Embryogenic callus is initiated from a suitable part of a Pooideae plant, typically from the basal portion of young leaves, most preferably the younger, inner leaves of a Pooideae plant. This can be carried out as described for Dactylis glomerata L. by Hanning, G. E., et al. [Theor. Appln. Genet.,63 (1982) 155-159] but can also be used for all other Pooideae plants. This publication is incorporated herein by reference. The leaves are, for example, sliced in small sections or segments about 1 to 5 mm in length or diameter. Form and size of these pieces are not critical. These segments are plated on a suitable callus inducing and maintenance medium and cultured until callus and/or embryogenic structures develop. A suitable medium is, for example, SH medium [Schenk, R. U. and Hildebrandt, A. C., Can. J. Bot., 50 (1972) 199-204] containing 30 μM dicamba and 0.8% (w/v) agar or agarose as a gelling agent. Among other suitable media are those described in George E. F. et al. (eds), Exegetics Ltd., Edington, Westbury, Wiltshire, England (1987). Callus and/or embryogenic structures usually appear within 2 to 6 weeks after plating. Initiation and maintenance may be carried out in the light or preferably in the dark and at temperatures between 0° and 50° C., preferably 20° and 32° C., most preferably 25° and 28° C. Embryogenic callus may also be prepared by other methods known in the art, such as those to for Barley by L uhrs R. and L orz H. [Theor. Appl. Genet., 75, (1987) 16-25] and references contained therein. These methods can be used for other Pooideae and are incorporated by reference.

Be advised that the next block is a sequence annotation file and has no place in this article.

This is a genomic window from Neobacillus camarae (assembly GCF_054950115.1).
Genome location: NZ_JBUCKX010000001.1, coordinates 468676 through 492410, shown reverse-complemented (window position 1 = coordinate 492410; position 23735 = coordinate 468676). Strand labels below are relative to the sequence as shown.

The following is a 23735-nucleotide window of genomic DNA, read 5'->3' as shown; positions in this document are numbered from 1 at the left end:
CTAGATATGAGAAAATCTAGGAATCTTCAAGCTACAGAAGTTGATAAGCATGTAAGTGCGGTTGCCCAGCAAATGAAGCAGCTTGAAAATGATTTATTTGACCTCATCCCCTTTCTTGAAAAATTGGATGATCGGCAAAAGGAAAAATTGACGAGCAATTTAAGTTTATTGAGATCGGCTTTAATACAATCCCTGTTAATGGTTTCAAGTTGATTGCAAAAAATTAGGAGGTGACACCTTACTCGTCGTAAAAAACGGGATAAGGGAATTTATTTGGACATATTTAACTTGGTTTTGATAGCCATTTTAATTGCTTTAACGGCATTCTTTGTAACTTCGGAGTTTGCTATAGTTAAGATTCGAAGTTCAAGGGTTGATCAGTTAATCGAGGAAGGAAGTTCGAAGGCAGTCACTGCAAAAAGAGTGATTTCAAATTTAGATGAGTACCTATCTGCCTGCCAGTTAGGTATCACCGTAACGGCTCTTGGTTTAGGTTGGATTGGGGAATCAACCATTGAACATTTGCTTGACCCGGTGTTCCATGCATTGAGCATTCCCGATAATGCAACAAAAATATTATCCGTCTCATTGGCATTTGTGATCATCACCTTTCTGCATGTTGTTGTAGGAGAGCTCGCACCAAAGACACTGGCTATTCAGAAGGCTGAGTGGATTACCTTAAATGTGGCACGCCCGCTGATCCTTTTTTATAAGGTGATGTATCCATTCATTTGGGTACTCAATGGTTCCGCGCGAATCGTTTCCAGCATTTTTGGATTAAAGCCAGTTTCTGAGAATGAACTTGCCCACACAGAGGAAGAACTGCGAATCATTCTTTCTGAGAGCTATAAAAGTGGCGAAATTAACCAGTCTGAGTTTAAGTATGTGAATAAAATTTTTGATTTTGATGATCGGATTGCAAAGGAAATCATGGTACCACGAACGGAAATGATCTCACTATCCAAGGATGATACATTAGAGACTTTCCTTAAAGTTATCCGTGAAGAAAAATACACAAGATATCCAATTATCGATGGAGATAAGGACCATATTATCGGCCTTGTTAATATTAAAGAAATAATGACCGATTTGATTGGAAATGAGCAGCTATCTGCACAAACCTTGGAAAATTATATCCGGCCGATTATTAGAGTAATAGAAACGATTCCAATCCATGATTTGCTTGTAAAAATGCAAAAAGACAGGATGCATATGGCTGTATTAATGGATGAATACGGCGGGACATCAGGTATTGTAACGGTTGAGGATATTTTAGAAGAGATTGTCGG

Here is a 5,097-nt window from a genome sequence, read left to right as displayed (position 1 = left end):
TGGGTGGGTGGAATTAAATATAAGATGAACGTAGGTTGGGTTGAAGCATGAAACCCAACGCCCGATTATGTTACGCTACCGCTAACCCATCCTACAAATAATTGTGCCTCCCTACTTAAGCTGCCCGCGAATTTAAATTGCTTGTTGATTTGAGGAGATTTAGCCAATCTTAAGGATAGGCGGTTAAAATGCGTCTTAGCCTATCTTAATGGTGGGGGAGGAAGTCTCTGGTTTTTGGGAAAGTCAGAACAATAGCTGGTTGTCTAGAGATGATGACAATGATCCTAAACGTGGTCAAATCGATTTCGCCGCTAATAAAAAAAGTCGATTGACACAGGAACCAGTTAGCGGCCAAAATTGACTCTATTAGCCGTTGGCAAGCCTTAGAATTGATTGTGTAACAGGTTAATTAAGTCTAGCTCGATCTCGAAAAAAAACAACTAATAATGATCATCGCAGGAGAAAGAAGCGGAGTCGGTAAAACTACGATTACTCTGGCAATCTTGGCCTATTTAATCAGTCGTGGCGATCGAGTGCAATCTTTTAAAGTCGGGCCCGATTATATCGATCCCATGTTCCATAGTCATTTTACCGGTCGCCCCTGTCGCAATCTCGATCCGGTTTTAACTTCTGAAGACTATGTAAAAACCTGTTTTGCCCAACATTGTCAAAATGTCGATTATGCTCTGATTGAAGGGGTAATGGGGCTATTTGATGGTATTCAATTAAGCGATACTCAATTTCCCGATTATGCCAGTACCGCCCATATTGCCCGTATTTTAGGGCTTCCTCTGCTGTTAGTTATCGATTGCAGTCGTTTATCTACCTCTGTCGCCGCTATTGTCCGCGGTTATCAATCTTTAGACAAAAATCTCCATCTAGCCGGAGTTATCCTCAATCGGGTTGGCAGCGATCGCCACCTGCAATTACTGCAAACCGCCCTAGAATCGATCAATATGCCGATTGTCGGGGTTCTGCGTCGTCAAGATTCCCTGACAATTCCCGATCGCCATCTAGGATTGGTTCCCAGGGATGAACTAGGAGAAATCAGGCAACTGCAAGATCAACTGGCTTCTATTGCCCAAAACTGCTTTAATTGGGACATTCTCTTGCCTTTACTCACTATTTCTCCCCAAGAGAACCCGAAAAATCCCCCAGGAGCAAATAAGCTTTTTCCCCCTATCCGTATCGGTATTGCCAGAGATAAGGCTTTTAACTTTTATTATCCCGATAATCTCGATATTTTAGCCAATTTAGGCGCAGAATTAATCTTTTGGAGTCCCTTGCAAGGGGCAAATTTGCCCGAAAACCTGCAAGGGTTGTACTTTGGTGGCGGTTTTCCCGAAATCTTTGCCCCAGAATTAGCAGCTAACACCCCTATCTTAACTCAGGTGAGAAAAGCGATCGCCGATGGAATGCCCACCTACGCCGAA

Embryogenic suspension cultures are initiated by putting fresh pieces of the embryogenic callus into a suitable liquid medium, for example, 0.5 g callus in 50 ml of a liquid medium as described by Gray, D. J., et al. [Plant Cell Tissue Organ Cult., 4 (1985) 123-133] containing 45 μM dicamba and 4 g/liter casein hydrolysate. Among other suitable media are those described in George E. F. et al. (eds), Exegetics Ltd., Edington, Westbury, Wiltshire, England (1987). The suspension cultures are grown at temperatures between 10° and 40° C., preferably 20° C. and 32° C., most preferably between 25° and 30° C. Succession of light and dark phases during the culturing period can be of advantage. The suspension is preferably grown under a 5 to 20, preferably 16 hours light period followed by a 5 to 20, preferably 8 hours, dark period. The light intensity is typically between 0.1 and 100 μE/m2 sec (E=Einstein; m=meter; sec=second), preferably between 30 and 80 μE/m2 sec. Shaking of the suspension during the culturing period is also advantageous. Shaking can be carried out, for example, on a gyratory shaker at about 100 to 150 rpm in Delong flasks sealed with a plastic film that is permeable to light and gases or any other suitable closure. After approximately three to five weeks the larger clumps are allowed to settle for about 30 seconds and the supernatant medium containing small cell clusters is removed and transferred to fresh medium to initiate new cultures.